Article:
Maslow held that as we come to feel satisfied with our accomplishments and sense of social worth, we take another step. He referred to this urge as self-actualization. It is very similar to the process Carl Jung referrd to as individuation, which tends to kick in during mature adulthood.

Self-actualization is different from all the previous needs. We don’t feel spurred into action by a sense of deficiency (“Must find food…” “Must make friends…”). Rather, we feel inspired to grow, to explore our potential and become more of what we feel we can be. Maslow called self-actualization a growth need while all the rest are deficiency needs.

For Maslow, the level of self-actualization reflects the fact that human beings are not simply biological machines. As we mature and become more aware of ourselves, we are increasingly driven by a sense of personal meaning and purpose.

Many people are under the impression that the hierarchy of needs stops there. Not so.

For while studying people who operate at the level of self-actualization, Maslow noticed that many of them frequently have, and deliberately seek, some other kind of experience. Something extraordinary.

Maslow termed these peak experiences. They are profound, life-altering moments of love, understanding, happiness, bliss. They are moments in which one feels radically more whole, more completely alive, more aware of truth, beauty, goodness, and so on.

Self-actualizing people have many such peak experiences and eventually feel inspired to actively seek them, extend them and stabilize them. Hence, Maslow added the goal of self-transcendence as the final level, the capstone of the pyramid. The desire is to go beyond our ordinary human level of consciousness and experience oneness with the greater whole, the higher truth, whatever that may be.

The earliest and most widespread version of Maslow’s hierarchy (based on Maslow’s earlier work) shows only the first five levels. A more accurate version of the hierarchy, taking into account Maslow’s later work and his private journal entries, shows six motivational levels, with self-transcendence at the top (Koltko-Rivera, 2006).

Legacy

Maslow is regarded as one of the ten most influential psychologists of the twentieth century. The modern profession of counselling is largely inspired by Maslow’s “third wave”, humanistic psychology. The movement known as transpersonal psychology, inspired by peak experiences and the quest for self-transcendence, could constitute a “fourth wave” were it ever to become more accepted into the mainstream.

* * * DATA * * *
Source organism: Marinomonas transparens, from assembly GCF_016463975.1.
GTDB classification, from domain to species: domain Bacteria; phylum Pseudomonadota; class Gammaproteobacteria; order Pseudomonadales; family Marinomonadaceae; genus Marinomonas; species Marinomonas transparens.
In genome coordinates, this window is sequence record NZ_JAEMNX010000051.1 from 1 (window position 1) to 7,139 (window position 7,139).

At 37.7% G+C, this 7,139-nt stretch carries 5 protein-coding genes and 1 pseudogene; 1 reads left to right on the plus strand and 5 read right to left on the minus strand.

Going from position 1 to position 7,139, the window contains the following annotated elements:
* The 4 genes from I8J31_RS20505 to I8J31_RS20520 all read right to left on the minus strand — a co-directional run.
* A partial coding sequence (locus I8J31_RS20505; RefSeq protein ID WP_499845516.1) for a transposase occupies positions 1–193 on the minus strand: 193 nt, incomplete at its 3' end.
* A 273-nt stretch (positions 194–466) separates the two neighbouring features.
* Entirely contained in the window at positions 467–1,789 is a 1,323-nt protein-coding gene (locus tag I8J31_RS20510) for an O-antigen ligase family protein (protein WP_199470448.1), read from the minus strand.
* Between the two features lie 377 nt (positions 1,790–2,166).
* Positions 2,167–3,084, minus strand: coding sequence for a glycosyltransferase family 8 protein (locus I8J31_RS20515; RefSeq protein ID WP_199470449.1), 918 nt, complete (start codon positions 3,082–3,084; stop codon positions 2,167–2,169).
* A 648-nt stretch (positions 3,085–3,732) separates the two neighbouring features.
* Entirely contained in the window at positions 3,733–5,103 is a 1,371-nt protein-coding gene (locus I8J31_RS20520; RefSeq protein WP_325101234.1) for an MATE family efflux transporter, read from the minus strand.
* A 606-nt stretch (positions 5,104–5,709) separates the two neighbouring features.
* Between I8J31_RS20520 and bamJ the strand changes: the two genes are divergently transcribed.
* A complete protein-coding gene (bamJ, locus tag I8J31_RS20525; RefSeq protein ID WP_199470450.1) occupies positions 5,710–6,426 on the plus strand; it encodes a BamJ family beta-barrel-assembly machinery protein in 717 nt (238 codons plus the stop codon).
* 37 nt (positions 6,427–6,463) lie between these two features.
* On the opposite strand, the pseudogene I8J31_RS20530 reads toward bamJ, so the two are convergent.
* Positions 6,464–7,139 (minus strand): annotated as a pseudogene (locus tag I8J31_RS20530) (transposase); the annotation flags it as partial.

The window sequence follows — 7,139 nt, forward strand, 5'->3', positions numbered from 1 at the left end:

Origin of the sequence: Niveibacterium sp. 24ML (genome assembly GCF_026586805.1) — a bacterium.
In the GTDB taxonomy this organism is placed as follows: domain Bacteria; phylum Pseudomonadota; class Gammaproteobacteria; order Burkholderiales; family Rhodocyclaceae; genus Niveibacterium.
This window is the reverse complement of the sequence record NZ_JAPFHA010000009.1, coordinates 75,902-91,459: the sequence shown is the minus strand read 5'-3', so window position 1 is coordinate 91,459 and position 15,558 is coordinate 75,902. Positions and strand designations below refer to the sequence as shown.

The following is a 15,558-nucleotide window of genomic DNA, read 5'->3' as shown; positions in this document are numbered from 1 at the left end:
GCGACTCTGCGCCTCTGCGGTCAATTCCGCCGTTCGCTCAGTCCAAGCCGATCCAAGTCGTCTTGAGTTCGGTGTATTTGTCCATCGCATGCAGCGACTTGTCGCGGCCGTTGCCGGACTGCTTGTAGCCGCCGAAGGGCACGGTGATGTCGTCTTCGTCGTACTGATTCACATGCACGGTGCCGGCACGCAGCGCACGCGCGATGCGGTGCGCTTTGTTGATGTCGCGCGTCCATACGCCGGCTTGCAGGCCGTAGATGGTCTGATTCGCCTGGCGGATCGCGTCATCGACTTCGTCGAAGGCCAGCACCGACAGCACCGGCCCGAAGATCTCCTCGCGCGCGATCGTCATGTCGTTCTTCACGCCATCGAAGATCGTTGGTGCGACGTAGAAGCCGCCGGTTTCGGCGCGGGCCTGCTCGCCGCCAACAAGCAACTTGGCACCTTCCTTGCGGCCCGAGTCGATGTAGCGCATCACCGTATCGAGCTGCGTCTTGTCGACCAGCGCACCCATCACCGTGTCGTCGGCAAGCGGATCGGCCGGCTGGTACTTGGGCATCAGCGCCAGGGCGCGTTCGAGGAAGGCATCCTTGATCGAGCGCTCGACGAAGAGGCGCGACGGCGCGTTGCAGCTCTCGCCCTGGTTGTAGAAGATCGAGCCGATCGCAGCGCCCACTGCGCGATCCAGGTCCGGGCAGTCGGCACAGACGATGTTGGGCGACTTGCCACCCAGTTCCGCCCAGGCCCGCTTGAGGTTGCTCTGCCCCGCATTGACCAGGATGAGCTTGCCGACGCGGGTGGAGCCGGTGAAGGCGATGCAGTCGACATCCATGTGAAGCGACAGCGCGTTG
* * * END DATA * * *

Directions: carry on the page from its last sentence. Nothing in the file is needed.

But the hierarchy of needs is probably Maslow’s most enduring contribution to psychology. Most people seem to find the model intuitively satisying. It makes a kind of sense — even though for many, self-transcendence is not something they can relate to from personal experience.

Critics have argued that Maslow’s ideas, much like Freud’s, lack scientific evidence. Nevertheless, his third wave has enjoyed a huge revival of interest and influence among leaders of the positive psychology movement.

Further Reading

Koltko-Rivera, M.E. (2006) Rediscovering the Later Version of Maslow’s Hierarchy of Needs: Self-Transcendence and Opportunities for Theory, Research, and Unification. Review of General Psychology, 10(4), 302–317.

Maslow, A. H. (1943). A theory of human motivation. Psychological Review, 50, 370 –396.

Maslow, A. H. (1954). Motivation and personality. New York: Harper.

Maslow, A. H. (1969). The farther reaches of human nature. Journal of Transpersonal Psychology, 1(1), 1–9.

Maslow, A. H. (1971). The farther reaches of human nature. New York: Viking.

Related Posts

16 Responses to “The Hierarchy of Human Needs: Maslow’s Model of Motivation”


  1. 1 Rolf 08 Nov 2010 at 8:52 pm

    Maslow is on a right track, for sure …
    but nobody (me too) knows the WHOLE truth.
    What, if Maslow had known about Dr Michael Newton and the Michael Teachings and choices between lives?
    There maybe be “old kings” sleeping under a bridge in Paris, France, living happily their lives on level 5 – as it comes – having transcendent peaks without thinking about step 1 to 4 of the pyramid. Why this? Because they are aware and they are on their path.

    When you are an experienced soul and I’m not talking about Jesus, the bodily needs may submerge and the higher goals and centers evolve. You don’t have to climb up the pyramid, but fly right in the level, you have choosen, which is yours in this life.

    But the majority of today people are spiritually “under age” and here is Maslow right. He shows a glimpse to everyone, what is at the end of the journey and the way is step by step.

    • 2 barry 08 Nov 2010 at 9:25 pm

      There is an intriguing correlation between Maslow’s levels and the soul ages in the Michael teachings. It’s not perfect (which leads me to question Maslow rather than the teachings) but it’s there:

      Infant soul focus = physical needs
      Baby soul focus = affiliation, belonging
      Young soul focus = achievement, esteem
      Mature soul focus = right relations, self-understanding